Gretchen Enger wrote to me:
I stumbled across your site today. Great articles, BTW. I have a few content questions that I hope you can answer:
Are there best practices for when to expire content?
When content should be removed from a site?
How do you know the value of outdated site content?
Very interesting questions: no easy answer. (You guessed.)
- It depends on the topic - WordPress? Abraham Lincoln? writing sonnets? language usage? camera reviews?
- It depends on the type of web site - .com? education? intranet? government? encyclopaedia?
- It depends on the type of article - news? promotion? general knowledge? inhouse memo? blog post?
- It depends on the purpose - marketing? archiving? adding to your mailing list?
For example, I'm not sure whether you found me through my old QWC.co.nz or the 1-year-old Contented.com. QWC continues to attract readers, so it has value, despite the fact that Google prefers fresh meat. I don't know the dollar value, but purchasers often find the new site through the old, content-rich QWC site. As long as articles aren't out of date, I leave them online. (I usually sieve them every six months or so.) The value in credibility is more than the cost of maintaining the site.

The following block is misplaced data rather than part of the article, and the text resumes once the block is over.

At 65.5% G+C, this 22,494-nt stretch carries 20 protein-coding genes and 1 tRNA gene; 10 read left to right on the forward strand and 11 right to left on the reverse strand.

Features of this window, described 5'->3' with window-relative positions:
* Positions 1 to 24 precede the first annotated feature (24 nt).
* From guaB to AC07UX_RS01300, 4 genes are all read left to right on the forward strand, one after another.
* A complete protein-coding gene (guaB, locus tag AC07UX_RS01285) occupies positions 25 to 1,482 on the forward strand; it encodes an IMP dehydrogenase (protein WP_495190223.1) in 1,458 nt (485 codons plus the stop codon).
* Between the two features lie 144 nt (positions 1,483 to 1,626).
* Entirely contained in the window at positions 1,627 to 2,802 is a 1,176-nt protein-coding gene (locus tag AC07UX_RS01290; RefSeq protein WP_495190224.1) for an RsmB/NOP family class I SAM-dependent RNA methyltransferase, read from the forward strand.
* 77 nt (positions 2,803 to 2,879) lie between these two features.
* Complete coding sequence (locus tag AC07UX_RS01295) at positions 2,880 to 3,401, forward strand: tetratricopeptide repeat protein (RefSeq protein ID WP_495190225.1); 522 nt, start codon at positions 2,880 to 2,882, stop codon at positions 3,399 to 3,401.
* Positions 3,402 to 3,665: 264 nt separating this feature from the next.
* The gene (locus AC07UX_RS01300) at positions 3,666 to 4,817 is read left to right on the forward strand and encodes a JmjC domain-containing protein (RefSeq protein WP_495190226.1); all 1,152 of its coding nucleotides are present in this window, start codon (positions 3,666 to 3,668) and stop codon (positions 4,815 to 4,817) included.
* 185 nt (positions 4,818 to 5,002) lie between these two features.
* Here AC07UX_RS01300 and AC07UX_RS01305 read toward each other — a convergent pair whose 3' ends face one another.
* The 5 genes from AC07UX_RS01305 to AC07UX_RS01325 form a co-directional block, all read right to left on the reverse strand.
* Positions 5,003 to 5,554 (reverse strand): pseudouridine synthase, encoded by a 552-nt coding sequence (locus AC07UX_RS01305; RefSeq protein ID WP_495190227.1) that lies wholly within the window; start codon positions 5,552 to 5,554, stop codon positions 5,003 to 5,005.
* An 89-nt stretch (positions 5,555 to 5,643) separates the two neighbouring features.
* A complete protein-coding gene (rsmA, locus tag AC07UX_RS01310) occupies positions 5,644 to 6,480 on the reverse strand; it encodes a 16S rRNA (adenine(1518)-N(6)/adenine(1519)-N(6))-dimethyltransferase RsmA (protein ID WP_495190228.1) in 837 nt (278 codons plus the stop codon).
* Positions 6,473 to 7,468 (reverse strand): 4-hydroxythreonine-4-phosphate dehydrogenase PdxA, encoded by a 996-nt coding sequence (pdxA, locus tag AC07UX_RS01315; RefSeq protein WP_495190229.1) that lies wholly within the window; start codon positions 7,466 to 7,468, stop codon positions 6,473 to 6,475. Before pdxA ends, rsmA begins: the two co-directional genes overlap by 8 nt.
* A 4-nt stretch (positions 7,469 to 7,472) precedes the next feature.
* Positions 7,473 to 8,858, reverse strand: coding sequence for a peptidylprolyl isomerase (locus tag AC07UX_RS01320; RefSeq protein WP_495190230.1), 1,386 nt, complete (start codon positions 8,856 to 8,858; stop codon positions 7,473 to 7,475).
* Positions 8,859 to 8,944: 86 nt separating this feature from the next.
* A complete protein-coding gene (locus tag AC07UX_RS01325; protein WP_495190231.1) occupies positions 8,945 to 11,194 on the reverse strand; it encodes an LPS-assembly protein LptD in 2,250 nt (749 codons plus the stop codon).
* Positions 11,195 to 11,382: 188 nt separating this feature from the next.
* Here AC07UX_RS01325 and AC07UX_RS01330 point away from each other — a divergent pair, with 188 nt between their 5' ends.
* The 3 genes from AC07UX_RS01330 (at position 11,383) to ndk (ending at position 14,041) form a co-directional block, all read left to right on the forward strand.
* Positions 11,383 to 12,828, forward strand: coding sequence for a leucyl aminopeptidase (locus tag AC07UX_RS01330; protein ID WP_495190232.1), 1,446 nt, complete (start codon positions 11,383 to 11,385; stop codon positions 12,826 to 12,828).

That's why I love blogs, where everyone *knows* each posting is thought-of-the-day and will go out of date. Plus it's a searchable database, so everything is already archived and dated. That's why I don't add to the QWC.co.nz articles, just delete from time to time.
If articles go out of date, you can link to newer ideas.
So looking at each site case-by-case, you need a policy. A few wild, impulsive starting points:
- News: off the news page in 2 days, then archive
- Tips: leave as long as they are valid: check monthly
- General knowledge and feature articles: leave as long as they are valid: check 6- monthly
- Product-associated articles: check frequently, change or shift with change of product
- Blog: leave forever, yay!
- Columns: treat like a blog
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